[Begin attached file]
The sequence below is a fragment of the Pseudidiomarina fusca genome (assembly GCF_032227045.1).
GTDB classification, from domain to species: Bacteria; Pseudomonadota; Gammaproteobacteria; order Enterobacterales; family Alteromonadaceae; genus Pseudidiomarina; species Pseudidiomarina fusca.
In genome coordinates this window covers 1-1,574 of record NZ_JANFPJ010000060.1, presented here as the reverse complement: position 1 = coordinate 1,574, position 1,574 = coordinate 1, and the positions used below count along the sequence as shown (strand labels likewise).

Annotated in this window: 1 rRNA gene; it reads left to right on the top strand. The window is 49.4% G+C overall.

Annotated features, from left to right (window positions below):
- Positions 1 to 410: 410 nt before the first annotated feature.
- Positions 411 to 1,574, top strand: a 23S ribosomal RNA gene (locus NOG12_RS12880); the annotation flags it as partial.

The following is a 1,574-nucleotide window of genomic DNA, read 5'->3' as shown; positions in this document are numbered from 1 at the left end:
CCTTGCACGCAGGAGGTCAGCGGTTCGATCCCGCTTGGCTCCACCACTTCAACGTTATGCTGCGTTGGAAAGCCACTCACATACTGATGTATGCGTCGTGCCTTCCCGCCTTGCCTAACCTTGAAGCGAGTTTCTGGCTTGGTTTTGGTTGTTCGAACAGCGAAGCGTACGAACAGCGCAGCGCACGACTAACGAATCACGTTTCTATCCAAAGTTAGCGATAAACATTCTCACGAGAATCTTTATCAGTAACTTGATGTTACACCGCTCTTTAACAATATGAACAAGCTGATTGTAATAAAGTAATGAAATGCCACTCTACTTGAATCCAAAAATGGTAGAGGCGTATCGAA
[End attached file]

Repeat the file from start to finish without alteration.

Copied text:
The sequence below is a fragment of the Pseudidiomarina fusca genome (assembly GCF_032227045.1).
GTDB classification, from domain to species: Bacteria; Pseudomonadota; Gammaproteobacteria; order Enterobacterales; family Alteromonadaceae; genus Pseudidiomarina; species Pseudidiomarina fusca.
In genome coordinates this window covers 1-1,574 of record NZ_JANFPJ010000060.1, presented here as the reverse complement: position 1 = coordinate 1,574, position 1,574 = coordinate 1, and the positions used below count along the sequence as shown (strand labels likewise).

Annotated in this window: 1 rRNA gene; it reads left to right on the top strand. The window is 49.4% G+C overall.

Annotated features, from left to right (window positions below):
- Positions 1 to 410: 410 nt before the first annotated feature.
- Positions 411 to 1,574, top strand: a 23S ribosomal RNA gene (locus NOG12_RS12880); the annotation flags it as partial.

The following is a 1,574-nucleotide window of genomic DNA, read 5'->3' as shown; positions in this document are numbered from 1 at the left end:
CCTTGCACGCAGGAGGTCAGCGGTTCGATCCCGCTTGGCTCCACCACTTCAACGTTATGCTGCGTTGGAAAGCCACTCACATACTGATGTATGCGTCGTGCCTTCCCGCCTTGCCTAACCTTGAAGCGAGTTTCTGGCTTGGTTTTGGTTGTTCGAACAGCGAAGCGTACGAACAGCGCAGCGCACGACTAACGAATCACGTTTCTATCCAAAGTTAGCGATAAACATTCTCACGAGAATCTTTATCAGTAACTTGATGTTACACCGCTCTTTAACAATATGAACAAGCTGATTGTAATAAAGTAATGAAATGCCACTCTACTTGAATCCAAAAATGGTAGAGGCGTATCGAA